Management views D.R. Horton's divisional autonomy as a core strength. It's also unique among public builders.

Responsibility and authority for the principal risk elements of land and lot deals, IT and financing rest with corporate. Each division carves out market share based on local knowledge and experience. "We don't tell division presidents what to build or how to build it," Dwyer says. "If they don't know what to build in Albuquerque, we don't either."

Corporate empowers divisions to respond quickly to the forces and idiosyncrasies of their back yards, and division presidents can count on fast action from corporate to support strategic goals. For example, this company can close a land deal quickly, giving it a distinct advantage over competitors with more bureaucratic layers. "We are nimble, and we need to be," Tomnitz says. "We must stay light and flexible to skirmish with our major competitors."

Depth of knowledge keeps the structure robust, with two or even three experienced people per slot for key areas such as land acquisition, purchasing and construction. The six regional presidents, who report to Tomnitz, reinforce the network, scouting land opportunities and market trends and strategizing with division presidents and corporate. They represent the company's first line of risk aversion, with all deals vetted for profitable growth before being recommended to corporate. Computerized networking helps corporate spot problems and opportunities quickly. At least once each year, all senior managers gather for learning and comparison sessions.

"We export a lot of our people from market to market," Tomnitz says. "The business is much more complicated these days, and the more our senior managers know, the better."

Division presidents average about 13 years with the company, and regional presidents average 15 years. D.R. Horton doesn't bother with headhunters. Promotions fill most senior-level openings, and employees recruit new hires who they think will integrate with the company's culture.

A subcontractor base thoroughly familiar with D.R. Horton rounds out the knowledge roster. When the company began, it divided its subs between regular production and customizing; 26 years later, the separation holds, and so do the efficiencies. "Our subcontractors have grown up with the company," Horton says. "We're a team."

Jones adds: "Any other major builder would be hard-pressed to achieve the esprit de corps you see at Horton. This is a motivated group with accessible corporate personnel."

D.R. Horton stresses hands-on training. A corporate manual defines policies and expectations, but no corporate construction manual exists. "The best way to improve our processes is to make sure we have the right people in the right positions and then measure their performance by looking at our revenues, our customer satisfaction ratings and our profits," Tomnitz says.

Tight With a Buck

D.R. Horton watches every penny. "We have the lowest overhead in the industry," Dwyer says. "We do more with less, and we are always looking for ways to do even more with less." For example:

Aggregate purchasing:
The company began this initiative in 1998 with appliance purchasing contracts that saved $350 per house (see chart, page 19). Last year, the per-house savings totaled approximately $2,600 on a $230,000 average sales price, or more than 100 basis points per unit. The goal is to reach more than $3,000 per home on an average price of $200,000. Tomnitz says the company saved approximately $100 million last year with its three-pronged aggregate purchasing program:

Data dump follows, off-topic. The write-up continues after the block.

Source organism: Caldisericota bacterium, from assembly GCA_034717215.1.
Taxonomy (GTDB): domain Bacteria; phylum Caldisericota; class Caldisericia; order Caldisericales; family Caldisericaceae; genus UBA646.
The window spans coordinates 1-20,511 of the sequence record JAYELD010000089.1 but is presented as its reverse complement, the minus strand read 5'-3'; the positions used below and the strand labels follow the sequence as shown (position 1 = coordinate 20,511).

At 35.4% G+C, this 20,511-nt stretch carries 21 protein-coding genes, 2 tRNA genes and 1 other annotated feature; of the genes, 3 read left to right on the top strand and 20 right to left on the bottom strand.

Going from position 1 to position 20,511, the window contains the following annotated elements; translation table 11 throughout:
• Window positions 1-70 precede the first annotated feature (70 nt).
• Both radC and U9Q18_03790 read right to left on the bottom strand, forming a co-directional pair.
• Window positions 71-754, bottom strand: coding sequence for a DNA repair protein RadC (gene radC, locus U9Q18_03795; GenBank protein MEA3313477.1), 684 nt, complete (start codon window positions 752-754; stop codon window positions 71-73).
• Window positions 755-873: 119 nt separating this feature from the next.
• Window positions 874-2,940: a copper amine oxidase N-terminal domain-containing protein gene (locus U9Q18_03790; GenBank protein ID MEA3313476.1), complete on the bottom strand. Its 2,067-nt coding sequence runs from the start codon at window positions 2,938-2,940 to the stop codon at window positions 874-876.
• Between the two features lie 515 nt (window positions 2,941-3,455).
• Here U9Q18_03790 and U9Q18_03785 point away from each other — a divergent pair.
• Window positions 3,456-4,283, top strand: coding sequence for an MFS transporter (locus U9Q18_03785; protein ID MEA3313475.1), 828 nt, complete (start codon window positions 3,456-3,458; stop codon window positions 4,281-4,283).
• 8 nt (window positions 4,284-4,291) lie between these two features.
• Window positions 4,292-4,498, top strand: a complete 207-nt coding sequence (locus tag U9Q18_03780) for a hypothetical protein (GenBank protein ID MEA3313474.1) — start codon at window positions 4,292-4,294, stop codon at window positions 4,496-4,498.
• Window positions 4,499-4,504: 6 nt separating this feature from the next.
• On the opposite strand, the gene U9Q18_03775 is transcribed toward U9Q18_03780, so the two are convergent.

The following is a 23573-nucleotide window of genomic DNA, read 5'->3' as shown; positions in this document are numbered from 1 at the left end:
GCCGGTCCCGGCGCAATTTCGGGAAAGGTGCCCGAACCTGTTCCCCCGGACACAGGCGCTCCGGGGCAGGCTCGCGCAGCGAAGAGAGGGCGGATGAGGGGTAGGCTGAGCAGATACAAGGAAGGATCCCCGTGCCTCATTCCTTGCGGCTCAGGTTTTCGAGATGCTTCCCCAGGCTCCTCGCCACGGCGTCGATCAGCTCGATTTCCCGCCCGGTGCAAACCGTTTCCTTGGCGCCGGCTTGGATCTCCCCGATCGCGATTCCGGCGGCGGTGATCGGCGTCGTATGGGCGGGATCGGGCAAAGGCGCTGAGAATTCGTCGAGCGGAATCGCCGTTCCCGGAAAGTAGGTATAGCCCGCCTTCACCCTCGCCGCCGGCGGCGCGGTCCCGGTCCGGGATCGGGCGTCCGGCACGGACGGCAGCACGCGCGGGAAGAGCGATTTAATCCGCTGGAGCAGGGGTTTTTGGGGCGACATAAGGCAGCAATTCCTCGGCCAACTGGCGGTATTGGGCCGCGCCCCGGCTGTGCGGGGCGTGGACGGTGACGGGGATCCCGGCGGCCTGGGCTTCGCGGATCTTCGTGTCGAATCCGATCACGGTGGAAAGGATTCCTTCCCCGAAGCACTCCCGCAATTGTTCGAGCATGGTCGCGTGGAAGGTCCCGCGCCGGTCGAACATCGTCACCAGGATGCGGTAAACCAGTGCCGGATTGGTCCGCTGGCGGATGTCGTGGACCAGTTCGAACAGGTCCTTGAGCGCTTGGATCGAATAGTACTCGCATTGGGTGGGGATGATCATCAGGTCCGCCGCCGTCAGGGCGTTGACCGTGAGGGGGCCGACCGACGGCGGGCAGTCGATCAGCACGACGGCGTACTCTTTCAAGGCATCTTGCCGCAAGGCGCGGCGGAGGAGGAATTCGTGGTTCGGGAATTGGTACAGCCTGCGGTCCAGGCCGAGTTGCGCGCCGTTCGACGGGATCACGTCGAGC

1) D.R. Horton negotiates national contracts for products applicable across all divisions. "We still go through local distributors, but the price per given item is totally different when the unit total is 43,000 as opposed to 3,500 for one market," Dwyer says.

2) Regional purchasing managers seek aggregate opportunities for products applicable only to certain regions. For example, roof tile is a given in the Southwest but not in Illinois.

3) Streamlining completes the picture. Driving more business to selected manufacturers — one or two window manufacturers instead of eight, for example — the company asks for savings in return. "We want our suppliers to get 3% more competitive for us each year," Tomnitz says. "We get more efficient, they get more efficient, and that translates to lower costs for D.R. Horton."

Aggregate labor contracts hold only mild interest for D.R. Horton at this point. Dwyer points out that a joint venture shows up on the income statement. "We would never rule anything out, but when we look at the subs we use right now and our competitive bidding process, we are confident about the economies we are realizing," she says.

Keeping it all in the family:
Mortgage and title subsidiaries help D.R. Horton achieve more economies of scale. Loans are originated, packaged and sold within 20 to 30 days and underwritten to the purchasers' standards, keeping ongoing credit risk out of the financial picture. The companywide capture rate of approximately 66% jumps to 70% where Horton has mortgage offices. The next objective: an 80% capture rate.

Satellite markets also fuel revenue growth. Managed by the nearest division and staffed with sales and production personnel only, satellites enable the company to reach deeper into markets without adding excessive overhead. The Coastal Carolinas satellite reports to Charleston, S.C. In Florida, Tampa links with Orlando. The Laredo, Texas, satellite is based in San Antonio, and Huntsville, Ala., hooks up to Birmingham.